Does this help?

    1. Thanks for the analysis. I’m glad you enjoyed the story.

      I can see your points now. I’m more tolerant of telling, but I know it’s a major issue with some readers. I’ll go back to my own story and double-check, but I think I avoided that problem.

      A punctuation error doesn’t seem like much on a blog post, but when evaluating for publication, I could see it being a red flag.

      1. I’m pretty tolerant of telling, too, but I also have a heavy reading background in literary and classic works. (Lot of telling! And I have to confess I still enjoy another stylistic villain when it’s done well — the dreadful omniscient POV.) Unfortunately, when asked to give a thumbs-up or thumbs-down on a submission, I often had to make the call according to publisher preferences rather than my own.

        It’s one of the reasons to check out back issues of where you want to submit if at all possible. A stroll through archived and recently published stories can reveal little things about the mag’s preferences. Do most stories explode into action or do they wade in leisurely? Are most of the paragraph lengths long, medium, or short? How limited or lush is description? Dialog-heavy? How is punctuation used? (For one of my stories, the publisher insisted I remove all semicolons and all but one set of em dashes. They were no-nos for that particular press!) Is every sentence complete or are fragments allowed?

        That kind of stuff can help with either selecting places compatible with what you write or tweaking your writing to be compatible with where you want to submit..

        1. Thanks for some other things to look out for. I’ve never consciously thought about paragraph length….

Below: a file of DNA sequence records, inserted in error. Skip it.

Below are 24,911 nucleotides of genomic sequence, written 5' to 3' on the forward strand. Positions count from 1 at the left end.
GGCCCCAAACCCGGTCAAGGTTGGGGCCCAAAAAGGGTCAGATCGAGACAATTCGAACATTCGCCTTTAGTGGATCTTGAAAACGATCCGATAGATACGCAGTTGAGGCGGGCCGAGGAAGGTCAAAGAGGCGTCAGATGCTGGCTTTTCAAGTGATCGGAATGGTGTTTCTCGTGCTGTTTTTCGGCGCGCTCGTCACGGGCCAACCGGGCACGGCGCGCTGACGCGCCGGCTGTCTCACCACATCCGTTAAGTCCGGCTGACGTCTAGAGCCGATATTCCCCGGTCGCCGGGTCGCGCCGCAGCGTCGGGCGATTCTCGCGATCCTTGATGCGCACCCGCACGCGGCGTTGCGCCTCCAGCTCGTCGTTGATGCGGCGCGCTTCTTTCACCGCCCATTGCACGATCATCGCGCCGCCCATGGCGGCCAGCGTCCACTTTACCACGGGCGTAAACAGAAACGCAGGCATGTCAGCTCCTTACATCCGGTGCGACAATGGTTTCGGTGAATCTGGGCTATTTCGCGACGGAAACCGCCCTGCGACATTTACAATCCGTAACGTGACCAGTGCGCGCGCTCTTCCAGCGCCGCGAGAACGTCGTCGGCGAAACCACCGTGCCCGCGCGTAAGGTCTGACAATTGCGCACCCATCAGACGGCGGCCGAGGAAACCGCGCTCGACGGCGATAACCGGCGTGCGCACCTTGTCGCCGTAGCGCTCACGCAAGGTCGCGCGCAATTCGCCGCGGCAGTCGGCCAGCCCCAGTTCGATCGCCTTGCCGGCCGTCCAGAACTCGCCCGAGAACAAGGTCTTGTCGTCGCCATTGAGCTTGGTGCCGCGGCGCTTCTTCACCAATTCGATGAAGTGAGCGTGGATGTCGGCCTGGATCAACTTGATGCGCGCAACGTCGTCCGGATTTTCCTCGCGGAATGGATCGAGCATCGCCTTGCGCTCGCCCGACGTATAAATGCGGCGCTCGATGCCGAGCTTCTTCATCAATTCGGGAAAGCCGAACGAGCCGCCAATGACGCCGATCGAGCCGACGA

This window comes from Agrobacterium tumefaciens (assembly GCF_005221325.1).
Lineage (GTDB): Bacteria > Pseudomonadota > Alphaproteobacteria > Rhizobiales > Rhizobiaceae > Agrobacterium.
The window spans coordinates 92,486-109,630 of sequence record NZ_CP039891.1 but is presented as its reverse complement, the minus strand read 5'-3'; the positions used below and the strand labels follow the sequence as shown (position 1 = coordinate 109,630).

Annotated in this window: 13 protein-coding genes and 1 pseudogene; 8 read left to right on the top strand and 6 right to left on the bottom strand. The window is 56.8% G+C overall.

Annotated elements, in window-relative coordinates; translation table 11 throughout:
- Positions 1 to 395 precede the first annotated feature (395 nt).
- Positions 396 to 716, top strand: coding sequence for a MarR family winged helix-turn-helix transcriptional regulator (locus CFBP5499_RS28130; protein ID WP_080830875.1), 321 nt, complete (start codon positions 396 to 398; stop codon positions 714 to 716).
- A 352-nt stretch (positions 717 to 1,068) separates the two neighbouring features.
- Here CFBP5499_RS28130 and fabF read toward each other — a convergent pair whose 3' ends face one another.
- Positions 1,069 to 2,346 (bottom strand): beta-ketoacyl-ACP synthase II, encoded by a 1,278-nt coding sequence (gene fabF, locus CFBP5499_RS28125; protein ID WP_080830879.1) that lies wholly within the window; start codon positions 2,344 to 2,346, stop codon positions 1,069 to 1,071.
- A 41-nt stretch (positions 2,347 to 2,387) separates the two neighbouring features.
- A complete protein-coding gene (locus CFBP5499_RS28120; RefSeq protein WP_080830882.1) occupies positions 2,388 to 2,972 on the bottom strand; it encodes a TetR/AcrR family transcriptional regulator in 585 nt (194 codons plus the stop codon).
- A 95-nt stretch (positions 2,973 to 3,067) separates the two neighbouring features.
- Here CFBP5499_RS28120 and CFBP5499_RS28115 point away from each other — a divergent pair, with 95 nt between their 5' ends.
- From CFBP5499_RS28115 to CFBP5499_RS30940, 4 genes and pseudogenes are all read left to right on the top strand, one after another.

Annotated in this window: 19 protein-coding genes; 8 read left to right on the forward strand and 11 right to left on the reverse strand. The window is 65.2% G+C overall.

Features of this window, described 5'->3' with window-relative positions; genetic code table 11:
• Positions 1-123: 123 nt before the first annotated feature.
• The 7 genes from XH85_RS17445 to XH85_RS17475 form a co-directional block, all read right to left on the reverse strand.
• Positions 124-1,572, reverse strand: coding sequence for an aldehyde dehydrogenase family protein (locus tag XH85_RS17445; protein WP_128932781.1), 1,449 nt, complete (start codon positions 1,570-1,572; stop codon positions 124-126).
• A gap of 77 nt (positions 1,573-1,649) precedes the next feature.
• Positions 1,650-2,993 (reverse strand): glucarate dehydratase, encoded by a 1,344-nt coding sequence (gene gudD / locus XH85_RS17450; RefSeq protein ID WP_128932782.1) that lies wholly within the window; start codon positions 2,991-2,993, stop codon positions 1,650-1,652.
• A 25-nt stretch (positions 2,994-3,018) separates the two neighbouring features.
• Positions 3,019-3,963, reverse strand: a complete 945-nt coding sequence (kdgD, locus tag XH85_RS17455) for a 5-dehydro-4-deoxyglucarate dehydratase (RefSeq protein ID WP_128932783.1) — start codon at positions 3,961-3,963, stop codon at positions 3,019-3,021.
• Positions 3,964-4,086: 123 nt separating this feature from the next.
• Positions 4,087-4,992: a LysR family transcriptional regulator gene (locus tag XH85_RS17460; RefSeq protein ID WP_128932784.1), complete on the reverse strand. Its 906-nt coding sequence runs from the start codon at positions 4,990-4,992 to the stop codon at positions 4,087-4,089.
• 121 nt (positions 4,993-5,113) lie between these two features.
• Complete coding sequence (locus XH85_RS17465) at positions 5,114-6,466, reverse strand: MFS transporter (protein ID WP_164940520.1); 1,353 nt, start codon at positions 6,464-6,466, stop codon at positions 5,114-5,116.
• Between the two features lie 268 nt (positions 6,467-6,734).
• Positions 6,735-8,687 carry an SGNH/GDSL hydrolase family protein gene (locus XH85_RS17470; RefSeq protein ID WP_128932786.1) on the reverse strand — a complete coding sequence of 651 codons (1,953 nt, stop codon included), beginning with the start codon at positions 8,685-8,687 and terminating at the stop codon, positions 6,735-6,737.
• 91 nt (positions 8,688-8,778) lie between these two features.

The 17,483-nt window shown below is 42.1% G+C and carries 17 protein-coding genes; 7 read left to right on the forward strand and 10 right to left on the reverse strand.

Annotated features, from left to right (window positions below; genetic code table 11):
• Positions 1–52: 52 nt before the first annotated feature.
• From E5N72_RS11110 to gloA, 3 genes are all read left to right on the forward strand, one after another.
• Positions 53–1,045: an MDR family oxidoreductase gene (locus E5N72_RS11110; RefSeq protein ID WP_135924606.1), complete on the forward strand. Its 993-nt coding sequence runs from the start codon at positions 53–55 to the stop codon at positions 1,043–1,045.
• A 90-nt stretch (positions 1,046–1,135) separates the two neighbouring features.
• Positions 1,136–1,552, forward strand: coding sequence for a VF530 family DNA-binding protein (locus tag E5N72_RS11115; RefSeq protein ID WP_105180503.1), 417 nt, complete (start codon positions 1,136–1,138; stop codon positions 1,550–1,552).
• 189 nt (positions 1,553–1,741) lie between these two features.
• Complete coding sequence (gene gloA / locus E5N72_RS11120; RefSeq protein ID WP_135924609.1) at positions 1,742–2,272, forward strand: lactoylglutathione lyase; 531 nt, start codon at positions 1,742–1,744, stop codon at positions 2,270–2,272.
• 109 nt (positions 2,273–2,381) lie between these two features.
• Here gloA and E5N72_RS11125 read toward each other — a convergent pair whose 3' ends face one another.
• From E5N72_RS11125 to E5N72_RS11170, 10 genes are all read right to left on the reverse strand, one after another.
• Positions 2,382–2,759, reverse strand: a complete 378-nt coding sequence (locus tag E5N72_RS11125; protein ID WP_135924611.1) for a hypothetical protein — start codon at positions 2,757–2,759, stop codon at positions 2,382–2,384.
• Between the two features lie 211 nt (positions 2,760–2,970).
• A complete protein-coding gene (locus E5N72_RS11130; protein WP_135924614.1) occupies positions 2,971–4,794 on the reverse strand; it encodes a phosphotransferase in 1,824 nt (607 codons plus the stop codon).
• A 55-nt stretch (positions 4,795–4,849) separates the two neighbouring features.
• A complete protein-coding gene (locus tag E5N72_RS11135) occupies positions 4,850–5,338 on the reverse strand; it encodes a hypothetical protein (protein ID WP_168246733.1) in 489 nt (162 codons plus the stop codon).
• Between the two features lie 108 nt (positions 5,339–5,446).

2. From what I’ve seen of printed magazines (Analog, Apex, etc), they usually feature a novella, several longer short stories, maybe an ongoing series, and then a token flash fiction story. Stories of this length, right around the border of flash fiction and short stories, seem to do better with online publications like Daily Science Fiction.

    At least that’s my perception of things. I’m by no means an expert on how the publishing industry works. I just read a lot.

    1. I’m not an expert either, but your observations seem to match my own.

  3. Wow! It was a pleasant surprise to see this post regarding Attica 2071. I’m glad you liked it! 😀

    I don’t mention the magazines that rejected the story because that feels like sour grapes on my part. I mean, I don’t want to come across as angry and shaking my fist at the magazines that rejected the story: I understand that they have a limited amount of space and a huge number of submissions to chose from. The magazines were all appropriate venues though, and ranged from one top tier magazine to internet-only flash fiction magazines. This story was apparently short-listed at one magazine but ultimately rejected in the final selection.

    Sometimes I can look at a story weeks later and realize it kind of sucks and should have been rejected; sometimes I can’t. This particular story I always thought had some redeeming features but overall was not that spectacular. If I were reading this as an editor, I don’t think I would say to myself, “Oh yeah! This has to be included!” 🙂

    I appreciate constructive criticism, both from you and from the two commenters above. For example, the first commenter noted that “the opening two paragraphs don’t move into the story fast enough for something of this length.” That sort of thing helps! It’s definitely the sort of criticism I’ll tuck away and remember in writing future stories, or should I chose to revisit this one. 🙂

  4. I’m glad a few extra people got to see your story, it’s a fun one. Unfortunately, my post didn’t get wide exposure, because I’ve somehow gotten on WordPress’ bad side again…

    I also love constructive criticism; the first version of my own short story was “OK”, but now that I’ve gotten comments back from my beta readers and made a few changes, I really like it.

  5. As far as I’m concerned, that was an absolutely brilliant short story!